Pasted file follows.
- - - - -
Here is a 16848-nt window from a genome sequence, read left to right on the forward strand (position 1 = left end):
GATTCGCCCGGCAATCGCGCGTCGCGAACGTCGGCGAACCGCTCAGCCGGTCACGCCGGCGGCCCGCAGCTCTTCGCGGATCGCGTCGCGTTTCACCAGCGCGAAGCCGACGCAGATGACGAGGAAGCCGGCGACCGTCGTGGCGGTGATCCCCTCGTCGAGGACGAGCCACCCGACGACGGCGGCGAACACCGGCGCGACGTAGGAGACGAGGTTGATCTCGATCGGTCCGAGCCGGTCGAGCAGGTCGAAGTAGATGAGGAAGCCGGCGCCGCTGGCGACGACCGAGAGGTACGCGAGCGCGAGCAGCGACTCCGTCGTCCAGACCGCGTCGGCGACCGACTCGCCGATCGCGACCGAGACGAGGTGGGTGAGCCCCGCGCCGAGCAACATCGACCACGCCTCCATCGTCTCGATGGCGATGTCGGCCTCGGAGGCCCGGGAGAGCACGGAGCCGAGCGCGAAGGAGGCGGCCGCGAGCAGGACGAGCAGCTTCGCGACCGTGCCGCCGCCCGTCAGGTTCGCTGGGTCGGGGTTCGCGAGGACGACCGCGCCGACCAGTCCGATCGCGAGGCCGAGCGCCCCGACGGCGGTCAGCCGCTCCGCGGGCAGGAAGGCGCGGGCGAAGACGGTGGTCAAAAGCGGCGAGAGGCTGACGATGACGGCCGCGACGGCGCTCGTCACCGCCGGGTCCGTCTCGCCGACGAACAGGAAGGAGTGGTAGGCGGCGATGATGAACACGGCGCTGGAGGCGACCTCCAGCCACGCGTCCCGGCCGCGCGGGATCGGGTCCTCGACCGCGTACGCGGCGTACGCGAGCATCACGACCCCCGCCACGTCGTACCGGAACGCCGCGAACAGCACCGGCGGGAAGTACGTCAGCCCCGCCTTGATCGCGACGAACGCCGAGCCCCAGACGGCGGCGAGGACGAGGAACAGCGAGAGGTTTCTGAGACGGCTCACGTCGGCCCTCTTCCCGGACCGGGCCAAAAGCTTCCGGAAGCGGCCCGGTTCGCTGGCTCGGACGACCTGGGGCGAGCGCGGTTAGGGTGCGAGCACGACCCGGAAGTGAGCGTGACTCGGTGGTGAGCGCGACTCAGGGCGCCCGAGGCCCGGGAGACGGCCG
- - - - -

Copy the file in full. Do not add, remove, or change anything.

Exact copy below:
Here is a 16848-nt window from a genome sequence, read left to right on the forward strand (position 1 = left end):
GATTCGCCCGGCAATCGCGCGTCGCGAACGTCGGCGAACCGCTCAGCCGGTCACGCCGGCGGCCCGCAGCTCTTCGCGGATCGCGTCGCGTTTCACCAGCGCGAAGCCGACGCAGATGACGAGGAAGCCGGCGACCGTCGTGGCGGTGATCCCCTCGTCGAGGACGAGCCACCCGACGACGGCGGCGAACACCGGCGCGACGTAGGAGACGAGGTTGATCTCGATCGGTCCGAGCCGGTCGAGCAGGTCGAAGTAGATGAGGAAGCCGGCGCCGCTGGCGACGACCGAGAGGTACGCGAGCGCGAGCAGCGACTCCGTCGTCCAGACCGCGTCGGCGACCGACTCGCCGATCGCGACCGAGACGAGGTGGGTGAGCCCCGCGCCGAGCAACATCGACCACGCCTCCATCGTCTCGATGGCGATGTCGGCCTCGGAGGCCCGGGAGAGCACGGAGCCGAGCGCGAAGGAGGCGGCCGCGAGCAGGACGAGCAGCTTCGCGACCGTGCCGCCGCCCGTCAGGTTCGCTGGGTCGGGGTTCGCGAGGACGACCGCGCCGACCAGTCCGATCGCGAGGCCGAGCGCCCCGACGGCGGTCAGCCGCTCCGCGGGCAGGAAGGCGCGGGCGAAGACGGTGGTCAAAAGCGGCGAGAGGCTGACGATGACGGCCGCGACGGCGCTCGTCACCGCCGGGTCCGTCTCGCCGACGAACAGGAAGGAGTGGTAGGCGGCGATGATGAACACGGCGCTGGAGGCGACCTCCAGCCACGCGTCCCGGCCGCGCGGGATCGGGTCCTCGACCGCGTACGCGGCGTACGCGAGCATCACGACCCCCGCCACGTCGTACCGGAACGCCGCGAACAGCACCGGCGGGAAGTACGTCAGCCCCGCCTTGATCGCGACGAACGCCGAGCCCCAGACGGCGGCGAGGACGAGGAACAGCGAGAGGTTTCTGAGACGGCTCACGTCGGCCCTCTTCCCGGACCGGGCCAAAAGCTTCCGGAAGCGGCCCGGTTCGCTGGCTCGGACGACCTGGGGCGAGCGCGGTTAGGGTGCGAGCACGACCCGGAAGTGAGCGTGACTCGGTGGTGAGCGCGACTCAGGGCGCCCGAGGCCCGGGAGACGGCCG